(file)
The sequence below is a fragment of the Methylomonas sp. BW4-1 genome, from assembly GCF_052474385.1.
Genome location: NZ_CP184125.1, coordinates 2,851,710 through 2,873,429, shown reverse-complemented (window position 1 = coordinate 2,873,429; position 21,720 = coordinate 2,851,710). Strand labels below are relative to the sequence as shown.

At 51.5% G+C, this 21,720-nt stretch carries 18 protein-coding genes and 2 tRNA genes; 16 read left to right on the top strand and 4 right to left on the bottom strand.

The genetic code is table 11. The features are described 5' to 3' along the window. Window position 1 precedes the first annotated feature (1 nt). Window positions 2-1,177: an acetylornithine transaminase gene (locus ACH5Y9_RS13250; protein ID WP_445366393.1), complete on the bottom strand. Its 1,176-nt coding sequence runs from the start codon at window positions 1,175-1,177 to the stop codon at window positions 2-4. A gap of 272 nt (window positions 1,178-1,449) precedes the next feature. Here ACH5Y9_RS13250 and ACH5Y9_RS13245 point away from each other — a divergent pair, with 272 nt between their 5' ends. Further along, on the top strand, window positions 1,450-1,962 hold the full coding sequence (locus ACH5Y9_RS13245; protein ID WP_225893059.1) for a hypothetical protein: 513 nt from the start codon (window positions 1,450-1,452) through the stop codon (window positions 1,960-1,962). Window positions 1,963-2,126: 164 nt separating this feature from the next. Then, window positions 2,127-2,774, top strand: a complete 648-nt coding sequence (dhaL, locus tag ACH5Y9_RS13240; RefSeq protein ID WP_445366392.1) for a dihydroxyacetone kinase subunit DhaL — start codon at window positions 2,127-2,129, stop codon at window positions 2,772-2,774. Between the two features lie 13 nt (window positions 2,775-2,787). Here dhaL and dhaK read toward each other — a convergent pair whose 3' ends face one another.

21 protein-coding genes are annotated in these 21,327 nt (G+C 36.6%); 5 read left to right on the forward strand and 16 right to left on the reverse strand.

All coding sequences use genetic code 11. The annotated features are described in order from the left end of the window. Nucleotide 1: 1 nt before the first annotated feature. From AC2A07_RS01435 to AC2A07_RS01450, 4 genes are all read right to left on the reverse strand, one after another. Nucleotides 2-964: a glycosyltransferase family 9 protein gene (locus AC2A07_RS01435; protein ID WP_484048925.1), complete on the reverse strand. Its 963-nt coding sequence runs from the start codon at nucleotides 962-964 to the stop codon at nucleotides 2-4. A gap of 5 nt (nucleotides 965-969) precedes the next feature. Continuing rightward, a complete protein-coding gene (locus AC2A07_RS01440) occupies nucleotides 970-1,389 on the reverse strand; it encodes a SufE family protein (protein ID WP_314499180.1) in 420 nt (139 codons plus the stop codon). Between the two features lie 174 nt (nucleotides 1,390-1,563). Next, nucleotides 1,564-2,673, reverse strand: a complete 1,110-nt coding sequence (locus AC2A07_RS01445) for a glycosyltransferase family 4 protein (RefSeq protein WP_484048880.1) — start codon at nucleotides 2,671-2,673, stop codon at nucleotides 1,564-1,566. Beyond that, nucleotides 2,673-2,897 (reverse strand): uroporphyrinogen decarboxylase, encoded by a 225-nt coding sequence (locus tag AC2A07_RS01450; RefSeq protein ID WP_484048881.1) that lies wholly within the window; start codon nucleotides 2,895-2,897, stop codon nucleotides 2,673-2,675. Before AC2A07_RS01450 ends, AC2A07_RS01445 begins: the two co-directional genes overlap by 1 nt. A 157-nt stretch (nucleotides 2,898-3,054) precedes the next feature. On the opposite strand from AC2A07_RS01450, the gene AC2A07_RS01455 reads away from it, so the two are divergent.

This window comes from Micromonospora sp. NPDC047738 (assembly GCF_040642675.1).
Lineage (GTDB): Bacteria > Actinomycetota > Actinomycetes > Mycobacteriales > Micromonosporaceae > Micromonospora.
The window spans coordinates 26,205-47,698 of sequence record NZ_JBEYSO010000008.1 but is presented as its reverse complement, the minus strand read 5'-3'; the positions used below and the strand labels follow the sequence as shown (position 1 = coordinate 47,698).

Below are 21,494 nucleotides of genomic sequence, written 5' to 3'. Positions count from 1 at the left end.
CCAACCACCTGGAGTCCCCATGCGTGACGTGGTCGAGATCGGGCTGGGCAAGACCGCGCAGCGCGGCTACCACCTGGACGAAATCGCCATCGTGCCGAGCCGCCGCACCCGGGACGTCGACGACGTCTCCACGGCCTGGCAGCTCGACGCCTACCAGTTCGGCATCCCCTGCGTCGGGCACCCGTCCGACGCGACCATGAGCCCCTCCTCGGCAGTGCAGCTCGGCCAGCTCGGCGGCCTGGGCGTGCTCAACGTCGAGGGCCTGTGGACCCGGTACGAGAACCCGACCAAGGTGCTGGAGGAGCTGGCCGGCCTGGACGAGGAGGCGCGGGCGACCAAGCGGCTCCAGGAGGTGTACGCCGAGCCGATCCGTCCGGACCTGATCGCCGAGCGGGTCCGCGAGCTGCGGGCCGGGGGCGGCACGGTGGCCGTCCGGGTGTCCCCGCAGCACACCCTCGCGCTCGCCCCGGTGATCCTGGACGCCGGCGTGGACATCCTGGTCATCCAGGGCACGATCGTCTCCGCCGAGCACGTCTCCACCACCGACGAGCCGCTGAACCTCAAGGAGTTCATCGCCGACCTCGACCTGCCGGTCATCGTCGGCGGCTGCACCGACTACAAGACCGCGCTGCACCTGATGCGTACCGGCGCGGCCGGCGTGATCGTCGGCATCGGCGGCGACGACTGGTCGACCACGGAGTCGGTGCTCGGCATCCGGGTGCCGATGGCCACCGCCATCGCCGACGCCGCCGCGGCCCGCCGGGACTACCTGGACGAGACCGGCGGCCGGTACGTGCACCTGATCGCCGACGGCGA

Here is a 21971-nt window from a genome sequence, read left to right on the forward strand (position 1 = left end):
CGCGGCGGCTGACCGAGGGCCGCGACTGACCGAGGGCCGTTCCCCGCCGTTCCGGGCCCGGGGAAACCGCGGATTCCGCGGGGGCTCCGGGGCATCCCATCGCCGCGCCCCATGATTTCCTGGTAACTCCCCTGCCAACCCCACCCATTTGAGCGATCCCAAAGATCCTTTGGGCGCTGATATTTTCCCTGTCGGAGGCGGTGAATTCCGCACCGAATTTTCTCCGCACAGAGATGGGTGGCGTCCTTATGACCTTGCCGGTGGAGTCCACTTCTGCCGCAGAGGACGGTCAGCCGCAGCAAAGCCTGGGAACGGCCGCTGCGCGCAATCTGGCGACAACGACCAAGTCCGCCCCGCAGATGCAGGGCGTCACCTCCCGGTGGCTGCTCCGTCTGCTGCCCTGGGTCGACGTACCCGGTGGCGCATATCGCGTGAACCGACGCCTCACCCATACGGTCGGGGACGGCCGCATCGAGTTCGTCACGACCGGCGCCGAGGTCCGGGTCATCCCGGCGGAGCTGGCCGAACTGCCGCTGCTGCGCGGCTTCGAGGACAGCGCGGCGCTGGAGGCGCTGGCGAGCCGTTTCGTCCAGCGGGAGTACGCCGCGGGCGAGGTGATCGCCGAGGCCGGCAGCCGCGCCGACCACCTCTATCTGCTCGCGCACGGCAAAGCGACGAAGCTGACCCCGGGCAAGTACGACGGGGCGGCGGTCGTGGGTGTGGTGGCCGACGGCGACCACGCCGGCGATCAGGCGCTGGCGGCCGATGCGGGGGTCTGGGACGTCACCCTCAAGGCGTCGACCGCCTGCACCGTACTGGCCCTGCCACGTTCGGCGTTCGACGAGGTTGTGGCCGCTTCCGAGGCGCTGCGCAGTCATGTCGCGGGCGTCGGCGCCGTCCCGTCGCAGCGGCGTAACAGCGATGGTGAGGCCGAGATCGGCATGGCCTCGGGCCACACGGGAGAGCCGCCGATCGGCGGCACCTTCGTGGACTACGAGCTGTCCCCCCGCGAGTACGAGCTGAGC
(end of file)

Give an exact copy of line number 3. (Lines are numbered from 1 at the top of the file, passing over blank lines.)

At 51.5% G+C, this 21,720-nt stretch carries 18 protein-coding genes and 2 tRNA genes; 16 read left to right on the top strand and 4 right to left on the bottom strand.